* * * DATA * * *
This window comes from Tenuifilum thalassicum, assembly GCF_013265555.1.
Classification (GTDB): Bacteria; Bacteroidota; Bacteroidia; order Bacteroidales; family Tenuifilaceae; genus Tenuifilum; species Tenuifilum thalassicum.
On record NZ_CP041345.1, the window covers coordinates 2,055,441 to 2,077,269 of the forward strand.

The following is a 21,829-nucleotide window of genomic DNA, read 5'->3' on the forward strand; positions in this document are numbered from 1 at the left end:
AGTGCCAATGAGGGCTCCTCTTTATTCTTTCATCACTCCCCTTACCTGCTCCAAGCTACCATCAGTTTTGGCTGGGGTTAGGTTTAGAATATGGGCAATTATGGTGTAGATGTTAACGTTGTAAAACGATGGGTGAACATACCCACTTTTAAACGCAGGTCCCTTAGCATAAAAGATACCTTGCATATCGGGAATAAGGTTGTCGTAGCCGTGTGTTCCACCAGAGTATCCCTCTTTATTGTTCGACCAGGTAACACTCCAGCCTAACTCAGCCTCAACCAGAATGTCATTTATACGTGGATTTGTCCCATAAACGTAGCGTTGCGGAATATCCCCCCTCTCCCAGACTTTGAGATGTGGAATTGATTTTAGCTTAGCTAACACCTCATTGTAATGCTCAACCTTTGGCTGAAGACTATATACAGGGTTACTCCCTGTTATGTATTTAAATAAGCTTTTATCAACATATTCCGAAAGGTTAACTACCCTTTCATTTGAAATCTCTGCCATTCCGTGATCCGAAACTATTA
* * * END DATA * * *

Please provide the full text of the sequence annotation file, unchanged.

This window comes from Tenuifilum thalassicum, assembly GCF_013265555.1.
Classification (GTDB): Bacteria; Bacteroidota; Bacteroidia; order Bacteroidales; family Tenuifilaceae; genus Tenuifilum; species Tenuifilum thalassicum.
On record NZ_CP041345.1, the window covers coordinates 2,055,441 to 2,077,269 of the forward strand.

The following is a 21,829-nucleotide window of genomic DNA, read 5'->3' on the forward strand; positions in this document are numbered from 1 at the left end:
AGTGCCAATGAGGGCTCCTCTTTATTCTTTCATCACTCCCCTTACCTGCTCCAAGCTACCATCAGTTTTGGCTGGGGTTAGGTTTAGAATATGGGCAATTATGGTGTAGATGTTAACGTTGTAAAACGATGGGTGAACATACCCACTTTTAAACGCAGGTCCCTTAGCATAAAAGATACCTTGCATATCGGGAATAAGGTTGTCGTAGCCGTGTGTTCCACCAGAGTATCCCTCTTTATTGTTCGACCAGGTAACACTCCAGCCTAACTCAGCCTCAACCAGAATGTCATTTATACGTGGATTTGTCCCATAAACGTAGCGTTGCGGAATATCCCCCCTCTCCCAGACTTTGAGATGTGGAATTGATTTTAGCTTAGCTAACACCTCATTGTAATGCTCAACCTTTGGCTGAAGACTATATACAGGGTTACTCCCTGTTATGTATTTAAATAAGCTTTTATCAACATATTCCGAAAGGTTAACTACCCTTTCATTTGAAATCTCTGCCATTCCGTGATCCGAAACTATTA